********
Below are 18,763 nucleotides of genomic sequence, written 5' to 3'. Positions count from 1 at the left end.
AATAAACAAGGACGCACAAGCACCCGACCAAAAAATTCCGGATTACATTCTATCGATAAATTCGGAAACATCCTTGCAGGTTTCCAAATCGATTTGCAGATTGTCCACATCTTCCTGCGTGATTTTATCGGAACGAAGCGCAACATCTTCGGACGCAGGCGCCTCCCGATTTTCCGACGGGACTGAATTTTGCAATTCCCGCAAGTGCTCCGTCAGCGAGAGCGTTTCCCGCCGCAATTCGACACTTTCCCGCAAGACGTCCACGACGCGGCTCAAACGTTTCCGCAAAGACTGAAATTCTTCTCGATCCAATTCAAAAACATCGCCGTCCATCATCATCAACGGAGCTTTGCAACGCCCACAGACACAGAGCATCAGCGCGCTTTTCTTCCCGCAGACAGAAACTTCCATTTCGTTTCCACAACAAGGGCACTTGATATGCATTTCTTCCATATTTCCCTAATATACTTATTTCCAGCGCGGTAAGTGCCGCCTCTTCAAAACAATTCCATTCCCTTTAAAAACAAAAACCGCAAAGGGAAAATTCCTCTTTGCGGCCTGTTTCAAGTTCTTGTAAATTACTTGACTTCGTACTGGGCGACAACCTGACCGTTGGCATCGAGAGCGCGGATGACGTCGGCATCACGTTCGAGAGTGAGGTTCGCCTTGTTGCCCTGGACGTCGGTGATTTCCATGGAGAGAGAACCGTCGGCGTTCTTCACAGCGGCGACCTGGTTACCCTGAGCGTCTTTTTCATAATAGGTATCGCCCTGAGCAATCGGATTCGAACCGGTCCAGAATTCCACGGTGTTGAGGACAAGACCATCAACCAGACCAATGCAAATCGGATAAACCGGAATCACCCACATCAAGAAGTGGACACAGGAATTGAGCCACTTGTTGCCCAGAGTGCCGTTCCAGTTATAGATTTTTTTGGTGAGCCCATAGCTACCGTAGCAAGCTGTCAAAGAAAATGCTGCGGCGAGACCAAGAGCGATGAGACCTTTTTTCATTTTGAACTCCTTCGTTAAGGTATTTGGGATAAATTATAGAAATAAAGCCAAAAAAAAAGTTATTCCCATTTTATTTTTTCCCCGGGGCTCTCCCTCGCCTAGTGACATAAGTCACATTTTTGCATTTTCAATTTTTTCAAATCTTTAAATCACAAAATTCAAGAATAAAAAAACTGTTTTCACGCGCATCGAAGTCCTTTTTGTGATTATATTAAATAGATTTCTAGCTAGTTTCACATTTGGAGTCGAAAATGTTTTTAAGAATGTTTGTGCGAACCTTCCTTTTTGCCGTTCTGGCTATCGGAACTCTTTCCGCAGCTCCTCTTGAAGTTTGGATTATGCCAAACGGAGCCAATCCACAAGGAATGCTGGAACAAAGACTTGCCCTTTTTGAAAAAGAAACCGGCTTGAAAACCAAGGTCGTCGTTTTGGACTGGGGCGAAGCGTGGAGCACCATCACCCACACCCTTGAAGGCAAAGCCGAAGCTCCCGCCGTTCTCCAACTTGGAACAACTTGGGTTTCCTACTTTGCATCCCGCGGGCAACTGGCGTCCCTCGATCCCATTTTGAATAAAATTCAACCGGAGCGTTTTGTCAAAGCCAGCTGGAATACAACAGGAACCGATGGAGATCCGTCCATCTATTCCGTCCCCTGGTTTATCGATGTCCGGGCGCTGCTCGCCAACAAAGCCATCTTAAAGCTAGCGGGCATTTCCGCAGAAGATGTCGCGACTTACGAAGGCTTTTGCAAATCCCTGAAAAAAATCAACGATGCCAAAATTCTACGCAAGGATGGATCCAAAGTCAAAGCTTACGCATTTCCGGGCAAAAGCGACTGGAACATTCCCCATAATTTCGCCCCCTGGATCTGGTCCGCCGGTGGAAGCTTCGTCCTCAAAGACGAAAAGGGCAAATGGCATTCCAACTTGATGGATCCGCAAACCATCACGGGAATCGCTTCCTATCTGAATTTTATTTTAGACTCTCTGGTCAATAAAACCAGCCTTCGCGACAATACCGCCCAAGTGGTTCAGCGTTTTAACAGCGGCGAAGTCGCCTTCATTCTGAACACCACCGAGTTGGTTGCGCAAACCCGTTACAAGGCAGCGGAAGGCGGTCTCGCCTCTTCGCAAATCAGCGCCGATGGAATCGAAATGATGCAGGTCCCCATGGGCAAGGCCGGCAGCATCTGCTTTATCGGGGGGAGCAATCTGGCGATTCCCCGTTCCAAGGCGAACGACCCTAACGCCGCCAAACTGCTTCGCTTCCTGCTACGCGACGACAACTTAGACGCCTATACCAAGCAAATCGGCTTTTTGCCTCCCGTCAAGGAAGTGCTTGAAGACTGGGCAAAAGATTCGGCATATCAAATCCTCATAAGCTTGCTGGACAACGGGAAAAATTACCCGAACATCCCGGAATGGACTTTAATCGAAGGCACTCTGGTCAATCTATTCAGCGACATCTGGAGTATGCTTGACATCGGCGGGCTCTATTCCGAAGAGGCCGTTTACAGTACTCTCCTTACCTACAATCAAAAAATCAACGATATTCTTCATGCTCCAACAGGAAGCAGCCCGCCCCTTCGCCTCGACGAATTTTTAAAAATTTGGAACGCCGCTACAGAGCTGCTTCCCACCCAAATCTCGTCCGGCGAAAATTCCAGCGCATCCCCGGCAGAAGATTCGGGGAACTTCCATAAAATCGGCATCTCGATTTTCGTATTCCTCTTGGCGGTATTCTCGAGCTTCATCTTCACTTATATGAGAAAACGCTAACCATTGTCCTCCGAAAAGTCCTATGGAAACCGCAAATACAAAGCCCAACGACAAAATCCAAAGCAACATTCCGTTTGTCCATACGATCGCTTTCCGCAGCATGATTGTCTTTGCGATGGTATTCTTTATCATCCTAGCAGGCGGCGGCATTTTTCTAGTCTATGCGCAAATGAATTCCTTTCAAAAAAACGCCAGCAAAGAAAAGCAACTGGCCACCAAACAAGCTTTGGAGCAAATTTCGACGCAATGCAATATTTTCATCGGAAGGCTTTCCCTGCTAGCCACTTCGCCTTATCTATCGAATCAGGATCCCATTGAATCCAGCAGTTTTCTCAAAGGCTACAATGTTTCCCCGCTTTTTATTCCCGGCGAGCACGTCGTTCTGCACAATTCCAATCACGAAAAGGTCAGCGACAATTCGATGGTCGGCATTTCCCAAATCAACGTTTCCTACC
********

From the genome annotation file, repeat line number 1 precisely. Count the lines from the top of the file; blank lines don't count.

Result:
Below are 18,763 nucleotides of genomic sequence, written 5' to 3'. Positions count from 1 at the left end.